Sarah Shahi (the actress that plays Kate Reed) used to be a cheerleader–and it shows.

She cheers her clients up, she cheers for them when they do something right, and she cheers for them when they are on the defense (tee hee).

But when she is acting, I expect to come across as a typical actress.  Swooping in, all eyes on her, stealing the scene.  She doesn’t.  When I leave the show, I am still thinking about the parties and their problems.

So putting acting, networks, and ratings aside for a moment: I think she is exampling exactly what we should be doing as mediators.  Mind you, I would like –scratch that, I would LOVE — to swoop in at the last moment, with my chocolate cookie, my latte, my Christian Loboutin heels, solve everything perfectly, and have fireworks in the background lighting up my name.  And at the end of the day I would go home and be proud of how great I was.

But what about the parties?  Is it my job to impress them with how great I am?  Or to serve them and empower them and make them realize how great they are?  Sure, I think we want to impress parties a little bit so that they have confidence in our skills, but I think it needs to end there.  As someone who likes to talk (my husband chiming in says scratch that, LOVES to talk), it is hard for me sometimes to sit in the background and give someone else the credit.

I have created a checklist of tips based off of the Fairly Legal episode Believer.  Here are ways that mediators can empower their parties:

  1. Caucus: When Kate Reed asked the employer to leave the roof so that she could speak alone with the inventor, she was telling the inventor how valuable he was.  Caucusing with parties is one way to let a party know that you value what they are saying so much that you will give them your undivided attention.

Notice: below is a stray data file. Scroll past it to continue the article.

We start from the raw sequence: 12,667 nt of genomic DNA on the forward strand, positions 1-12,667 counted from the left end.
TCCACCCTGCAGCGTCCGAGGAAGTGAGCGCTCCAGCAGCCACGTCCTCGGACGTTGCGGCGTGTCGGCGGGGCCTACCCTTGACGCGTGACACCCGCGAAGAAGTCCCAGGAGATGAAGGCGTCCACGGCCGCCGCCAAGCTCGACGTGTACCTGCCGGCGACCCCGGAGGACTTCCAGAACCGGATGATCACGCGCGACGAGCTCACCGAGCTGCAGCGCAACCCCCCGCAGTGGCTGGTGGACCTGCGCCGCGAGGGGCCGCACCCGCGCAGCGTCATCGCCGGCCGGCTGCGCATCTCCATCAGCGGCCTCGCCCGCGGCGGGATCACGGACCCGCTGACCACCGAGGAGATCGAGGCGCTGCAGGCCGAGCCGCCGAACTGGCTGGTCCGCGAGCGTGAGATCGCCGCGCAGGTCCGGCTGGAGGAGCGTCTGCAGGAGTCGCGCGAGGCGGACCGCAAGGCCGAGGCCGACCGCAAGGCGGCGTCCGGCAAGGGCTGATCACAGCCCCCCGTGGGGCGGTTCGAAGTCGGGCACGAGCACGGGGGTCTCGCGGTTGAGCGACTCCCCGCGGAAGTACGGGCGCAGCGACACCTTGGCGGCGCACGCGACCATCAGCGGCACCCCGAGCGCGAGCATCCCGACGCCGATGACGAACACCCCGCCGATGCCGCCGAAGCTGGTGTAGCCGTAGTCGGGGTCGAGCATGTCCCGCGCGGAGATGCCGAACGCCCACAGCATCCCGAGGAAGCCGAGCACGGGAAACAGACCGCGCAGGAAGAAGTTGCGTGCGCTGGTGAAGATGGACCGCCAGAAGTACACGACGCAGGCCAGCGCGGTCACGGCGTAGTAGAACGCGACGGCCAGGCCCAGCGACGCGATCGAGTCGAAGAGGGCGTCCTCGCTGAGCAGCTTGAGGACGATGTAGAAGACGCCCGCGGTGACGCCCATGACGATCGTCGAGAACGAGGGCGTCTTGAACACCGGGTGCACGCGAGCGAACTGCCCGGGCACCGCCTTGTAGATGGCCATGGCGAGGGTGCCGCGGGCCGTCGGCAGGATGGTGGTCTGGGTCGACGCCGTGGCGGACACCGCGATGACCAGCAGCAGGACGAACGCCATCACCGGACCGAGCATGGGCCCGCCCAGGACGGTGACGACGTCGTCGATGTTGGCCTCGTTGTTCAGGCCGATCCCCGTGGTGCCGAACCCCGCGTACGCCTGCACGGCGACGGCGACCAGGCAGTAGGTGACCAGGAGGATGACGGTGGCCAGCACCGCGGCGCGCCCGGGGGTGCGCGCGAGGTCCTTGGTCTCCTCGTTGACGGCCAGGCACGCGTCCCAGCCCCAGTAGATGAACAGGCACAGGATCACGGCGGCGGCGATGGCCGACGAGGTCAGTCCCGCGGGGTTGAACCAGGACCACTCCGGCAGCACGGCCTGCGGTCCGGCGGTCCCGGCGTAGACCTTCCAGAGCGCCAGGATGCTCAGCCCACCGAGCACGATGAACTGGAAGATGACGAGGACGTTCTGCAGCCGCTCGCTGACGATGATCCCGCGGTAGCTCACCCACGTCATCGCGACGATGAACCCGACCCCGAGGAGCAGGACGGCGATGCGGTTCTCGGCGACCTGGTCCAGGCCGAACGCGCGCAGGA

2. Identity: Kate Reed had her rooftop/jumper/inventor client describe who he was, and then she reaffirmed that back to him.  “You are someone who clearly loves your work, right?” She was able to help the man remember who he really was, and move past his immediate fears.
  3. Safety: It is up to the mediator to create a safe space for people to brainstorm.  If people aren’t comfortable, then they cannot think creatively. Simply put, when people know that they can suggest ideas without them being criticized, they can think outside the box.
  4. Compliments: Yes, flattery, unfortunately, works. Kate often greets people with little comments such as something cheesy like, “You look very dapper in that suit today.”  Or, after they have made a big concession, she acknowledges it.  When people receive positive reinforcement for making progress in a mediation, they are empowered to continue making right decisions.
  5. Believe: A lot of basic mediation techniques are really just good common sense.  As much as we would like to think that we have patent on them, most people know how to mediate well with a little help.  If you see that good part of people–with some people it takes a little airbrushing, I know–then they will feel your confidence.  No matter how good of an actor you are, nothing says “I believe in you” like actually believing in someone

So, the next time you’re in a mediation, instead of telling your clients what to do, sit back for a minute and let them know that you believe in them to make the right decision. And they might even do it.